The system of controlling land use through the exercise of European rather than Indigenous or even natural law belongs to the British Columbian government, as does the system of protecting people from natural events (ie from indigenous law). Unsurprisingly, the terms used to describe wild rivers remain close to those used to describe indigenous people. It is the great fear of a colonial society that it will vanish into the mix of indigenous people it has established itself within. The same goes to the power of rivers and of the land in general.

The Canadian Government that annexed British Columbia to clear its gold rush debt thirteen years later offered more law and the containment of the peoples of the river (and the colony in general) onto tiny reservations, allowing for the efficient expansion of private, taxable land, that could support the expenses of government.

The system of using law to simultaneously negate indigenous law, to privilege private ownership, and to reward it with rights of social power on a racial basis to be used to create a powerful, distant government, belongs to Canada. It replaces an indigenous social space that includes the river with a non-indigenous social space that includes neither the people of the river nor the river itself.

Little of this speaks to the needs of the river.

 The Fraser River at Chilliwack Source

As you can see from the image above, the title of the article, “Fraser Valley threatened by flooding,” is a bit misleading. For one, the valley is a fjord filled in with the outflow of previous Fraser River floods, not a valley. Look at the river flowing between the islands of what indigenous memory records as the sea. Look at the exhaust of the cars of Vancouver, 100 kilometres to the west, pooling against those islands. Look at the valley as a part of the river, on which colonial society has built farms and houses, and consider how it protects them by placing the river within a reserved channel, a kind of “river” reservation, to allow land for private settlement and the series of political compromises and benefits that accrue from that, all land stolen from the river and the system of laws that allow it its power. Look at the river strain against those artificial constraints. Consider that the country called Canada is nothing more than the system of those constraints laid over indigenous space. Note that that indigenous space still claims, and still has a right to, that Canadian land. Consider how the compromises of 1858 remain and how, in that context, Canada is still a profoundly colonial space. And consider that flood is the refusal to integrate what should never have been separated. Consider that there are two Fraser Valleys: the one within the legal system of Canada and the mixed Common Law-Populist legal system of British Columbia, and the physical valley itself, expressed both in its de-indigenized context as “nature” and its indigenous context as a power people live within — a form of their bodies. When the CBC says “Fraser Valley threatened by flooding” they are talking about the Canadian-British Columbian private property framework. The other Fraser Valley, the Sto:lo and Nlaka’pamux one, has no floods and is under no flood threat; its threat is only the system of dikes and private property that attempt to contain it to allow for industrialization and capitalization of its body. Slavery, we call that.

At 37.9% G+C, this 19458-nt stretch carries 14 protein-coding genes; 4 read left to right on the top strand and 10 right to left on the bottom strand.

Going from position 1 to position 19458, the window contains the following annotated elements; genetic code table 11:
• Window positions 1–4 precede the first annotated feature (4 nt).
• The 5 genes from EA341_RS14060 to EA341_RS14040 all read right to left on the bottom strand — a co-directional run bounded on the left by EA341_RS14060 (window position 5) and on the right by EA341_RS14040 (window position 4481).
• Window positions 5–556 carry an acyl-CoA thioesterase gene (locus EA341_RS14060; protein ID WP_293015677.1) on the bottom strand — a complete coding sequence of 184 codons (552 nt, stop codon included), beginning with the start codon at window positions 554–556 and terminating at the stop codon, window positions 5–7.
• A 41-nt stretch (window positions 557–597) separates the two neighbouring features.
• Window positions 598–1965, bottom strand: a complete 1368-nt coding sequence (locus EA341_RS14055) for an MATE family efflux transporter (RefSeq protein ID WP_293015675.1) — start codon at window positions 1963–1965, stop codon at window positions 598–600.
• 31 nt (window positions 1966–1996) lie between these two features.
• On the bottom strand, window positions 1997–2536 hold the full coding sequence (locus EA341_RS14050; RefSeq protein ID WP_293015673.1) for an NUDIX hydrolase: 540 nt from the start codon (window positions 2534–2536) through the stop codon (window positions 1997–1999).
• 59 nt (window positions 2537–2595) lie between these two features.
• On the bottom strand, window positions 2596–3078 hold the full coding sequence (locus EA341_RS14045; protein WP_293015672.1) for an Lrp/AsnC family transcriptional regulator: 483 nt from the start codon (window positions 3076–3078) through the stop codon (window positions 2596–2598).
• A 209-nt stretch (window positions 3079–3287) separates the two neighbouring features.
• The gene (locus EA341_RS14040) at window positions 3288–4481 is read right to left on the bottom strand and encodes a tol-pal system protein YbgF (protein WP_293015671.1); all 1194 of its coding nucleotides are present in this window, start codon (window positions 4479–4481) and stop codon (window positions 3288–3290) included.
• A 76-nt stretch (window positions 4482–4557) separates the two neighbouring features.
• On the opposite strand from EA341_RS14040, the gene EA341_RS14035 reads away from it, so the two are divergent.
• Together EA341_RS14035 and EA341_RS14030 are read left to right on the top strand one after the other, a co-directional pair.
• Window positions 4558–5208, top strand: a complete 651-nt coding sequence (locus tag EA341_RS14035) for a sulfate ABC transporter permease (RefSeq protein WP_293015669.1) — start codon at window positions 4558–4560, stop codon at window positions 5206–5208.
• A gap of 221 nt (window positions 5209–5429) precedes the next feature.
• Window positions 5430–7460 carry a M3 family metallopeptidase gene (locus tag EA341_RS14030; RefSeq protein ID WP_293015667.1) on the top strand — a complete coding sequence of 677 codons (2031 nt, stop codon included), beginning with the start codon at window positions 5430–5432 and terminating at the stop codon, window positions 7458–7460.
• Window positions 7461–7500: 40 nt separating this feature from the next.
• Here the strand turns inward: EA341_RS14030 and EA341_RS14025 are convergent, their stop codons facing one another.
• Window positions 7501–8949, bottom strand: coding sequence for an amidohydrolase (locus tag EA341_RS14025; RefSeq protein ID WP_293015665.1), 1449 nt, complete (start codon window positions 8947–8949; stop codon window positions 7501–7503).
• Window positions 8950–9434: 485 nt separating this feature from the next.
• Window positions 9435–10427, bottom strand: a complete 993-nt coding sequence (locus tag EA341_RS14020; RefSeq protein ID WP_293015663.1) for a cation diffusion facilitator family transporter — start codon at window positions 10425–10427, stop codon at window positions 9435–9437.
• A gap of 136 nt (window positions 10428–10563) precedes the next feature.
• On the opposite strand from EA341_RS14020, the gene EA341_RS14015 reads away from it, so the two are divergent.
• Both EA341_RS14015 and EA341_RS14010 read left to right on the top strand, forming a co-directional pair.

After the crisis is over this June and people and their lives are again secure, we do seriously need to attend to old business. We need no more floods of our own making. We all need to become people of the river. If we don’t know what that means, we need to ask, and we need to set aside the populism of the 1858 lynch mobs and listen, and then we need to act together. One of the people at the table will be the river. This is actually not negotiable. All that is negotiable is whether we will accept the challenge or fail to.